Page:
Credit checks are generally handled through ED’s application system.
If a borrower has an adverse credit history, he or she may partner with a creditworthy endorser in order to obtain a Direct PLUS loan. An applicant for a PLUS loan who has an adverse credit history, but who obtains an endorser, or who documents to ED’s satisfaction that extenuating circumstances exist, must also complete ED’s PLUS loan counseling before receiving a PLUS loan. Contact the school or a federal loan servicer for more information.
After ED approves a Direct PLUS loan, it will send the borrower a disclosure statement providing details and terms of the loan. This disclosure becomes part of the MPN, so the borrower should keep this document until the loan is paid in full.
The interest rate for a Direct PLUS loan made on or after July 1, 2016, and before July 1, 2017, is 6.31 percent, and the interest rate is fixed for the life of the loan.
There are two exceptions to the interest rate charged on Direct PLUS loans.
- For Direct PLUS loans first disbursed on or after October 1, 2008, to active duty service members, no interest is charged during periods of qualifying active duty military service (for up to 60 months).
- If the student qualifies under the Servicemembers Civil Relief Act, an interest rate that exceeds 6 percent on a loan obtained prior to his or her active duty military service may be limited to 6 percent during his or her active duty military service.
Contact a federal loan servicer for more information on these exceptions.
In addition to interest, borrowers pay a loan origination fee for each Direct PLUS loan. Federal law specifies the maximum amount of the fee and authorizes ED to deduct the fee from the loan principal when the money is sent to the student’s school. The origination fee for a Direct PLUS loan is at least 4 percent of the loan principal.
A graduate or professional student must complete the FAFSA, and the student’s school must determine his or her eligibility for a Direct Unsubsidized loan before the student may apply for a Direct PLUS loan. After a student submits the FAFSA, ED determines his or her expected family contribution (EFC), calculated according to federal law, and the student’s school determines the financial aid award package, considering the student’s cost of attendance, EFC, and other estimated financial assistance. This package generally includes federal, state, or institutional grants or scholarships, the maximum amount of Direct Unsubsidized loan funds that the student may borrow, and the amount of Direct Student PLUS loan funds that the student may borrow.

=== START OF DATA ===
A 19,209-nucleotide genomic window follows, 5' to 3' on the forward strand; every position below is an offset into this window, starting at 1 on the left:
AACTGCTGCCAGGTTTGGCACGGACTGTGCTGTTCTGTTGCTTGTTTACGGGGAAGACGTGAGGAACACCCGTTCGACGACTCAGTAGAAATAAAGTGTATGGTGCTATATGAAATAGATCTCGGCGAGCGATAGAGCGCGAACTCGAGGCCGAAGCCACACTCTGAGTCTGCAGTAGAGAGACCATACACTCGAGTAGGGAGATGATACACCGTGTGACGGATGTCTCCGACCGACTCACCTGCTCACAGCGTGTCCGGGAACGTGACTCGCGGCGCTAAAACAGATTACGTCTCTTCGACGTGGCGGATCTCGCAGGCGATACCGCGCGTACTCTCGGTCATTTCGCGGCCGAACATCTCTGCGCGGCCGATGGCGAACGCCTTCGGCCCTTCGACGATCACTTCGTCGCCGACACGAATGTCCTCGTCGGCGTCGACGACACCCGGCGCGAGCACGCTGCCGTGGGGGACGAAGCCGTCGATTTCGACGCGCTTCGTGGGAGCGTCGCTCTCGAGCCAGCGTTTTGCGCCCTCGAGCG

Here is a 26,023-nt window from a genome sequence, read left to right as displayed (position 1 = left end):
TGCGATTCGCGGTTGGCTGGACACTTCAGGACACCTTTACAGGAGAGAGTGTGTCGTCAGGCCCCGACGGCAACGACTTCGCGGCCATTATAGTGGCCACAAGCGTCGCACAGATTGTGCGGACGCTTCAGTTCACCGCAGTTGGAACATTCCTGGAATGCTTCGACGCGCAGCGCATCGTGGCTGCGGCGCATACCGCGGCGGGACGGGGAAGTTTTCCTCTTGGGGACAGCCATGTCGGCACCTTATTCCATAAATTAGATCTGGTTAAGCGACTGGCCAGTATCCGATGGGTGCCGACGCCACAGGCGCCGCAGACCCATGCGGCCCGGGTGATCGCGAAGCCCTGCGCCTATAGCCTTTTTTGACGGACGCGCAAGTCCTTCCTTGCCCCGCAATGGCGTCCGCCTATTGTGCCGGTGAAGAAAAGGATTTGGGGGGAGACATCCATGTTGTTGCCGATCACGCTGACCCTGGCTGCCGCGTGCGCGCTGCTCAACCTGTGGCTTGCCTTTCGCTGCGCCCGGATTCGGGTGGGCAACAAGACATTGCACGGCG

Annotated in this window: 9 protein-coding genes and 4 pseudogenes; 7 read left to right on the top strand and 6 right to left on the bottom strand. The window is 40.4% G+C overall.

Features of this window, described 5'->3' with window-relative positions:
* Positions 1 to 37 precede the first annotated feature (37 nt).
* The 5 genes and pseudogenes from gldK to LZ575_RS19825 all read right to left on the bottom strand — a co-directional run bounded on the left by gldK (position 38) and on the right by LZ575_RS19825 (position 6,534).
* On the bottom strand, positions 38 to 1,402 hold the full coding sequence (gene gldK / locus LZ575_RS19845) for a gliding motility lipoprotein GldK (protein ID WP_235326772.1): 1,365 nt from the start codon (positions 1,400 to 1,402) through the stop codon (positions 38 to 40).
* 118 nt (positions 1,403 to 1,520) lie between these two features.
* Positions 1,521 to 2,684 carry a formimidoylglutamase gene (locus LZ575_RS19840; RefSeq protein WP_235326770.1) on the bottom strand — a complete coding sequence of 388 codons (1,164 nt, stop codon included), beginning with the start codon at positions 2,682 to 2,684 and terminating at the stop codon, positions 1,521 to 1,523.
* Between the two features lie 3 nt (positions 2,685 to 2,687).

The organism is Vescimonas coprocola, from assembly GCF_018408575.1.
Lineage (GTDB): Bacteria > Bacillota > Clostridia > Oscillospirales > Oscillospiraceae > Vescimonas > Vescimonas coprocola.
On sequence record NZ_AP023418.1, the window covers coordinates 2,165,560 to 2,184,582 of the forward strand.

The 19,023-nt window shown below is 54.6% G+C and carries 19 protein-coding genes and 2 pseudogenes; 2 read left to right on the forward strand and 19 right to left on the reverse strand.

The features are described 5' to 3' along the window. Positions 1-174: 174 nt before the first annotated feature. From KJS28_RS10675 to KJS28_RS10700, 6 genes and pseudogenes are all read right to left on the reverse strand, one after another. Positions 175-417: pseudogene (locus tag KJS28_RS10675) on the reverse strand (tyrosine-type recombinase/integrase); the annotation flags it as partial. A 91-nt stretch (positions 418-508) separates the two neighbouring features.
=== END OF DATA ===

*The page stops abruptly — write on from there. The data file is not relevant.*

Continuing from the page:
A student may accept the maximum loan amount offered or a lesser amount when he or she completes a Master Promissory Note (MPN). Students can complete an MPN online or request a paper MPN from ED’s system or their school. Generally, one MPN covers all of the Direct PLUS loans someone borrows, but there may be circumstances under which a borrower is required to complete more than one MPN. For instance, if a parent borrower has more than one dependent in school at the same time, he or she must complete a separate MPN for each student. The school will inform a borrower in these cases. Borrowers may also request a new MPN any time they borrow. If a borrower doesn’t want to receive more than one loan under an MPN, he or she must notify the school or a federal loan servicer in writing.
ED disburses Direct PLUS loan funds electronically directly to students’ schools. In most cases, the school delivers the loan funds in two equal amounts — half at the beginning of the academic year and half midway through the academic year.
The school may deliver some or all of a student’s loan money by crediting it to the student’s account at the school, or it may give it to the borrower directly by check or other means. The loan’s federal loan servicer will notify the borrower in writing each time the school delivers part of the loan money.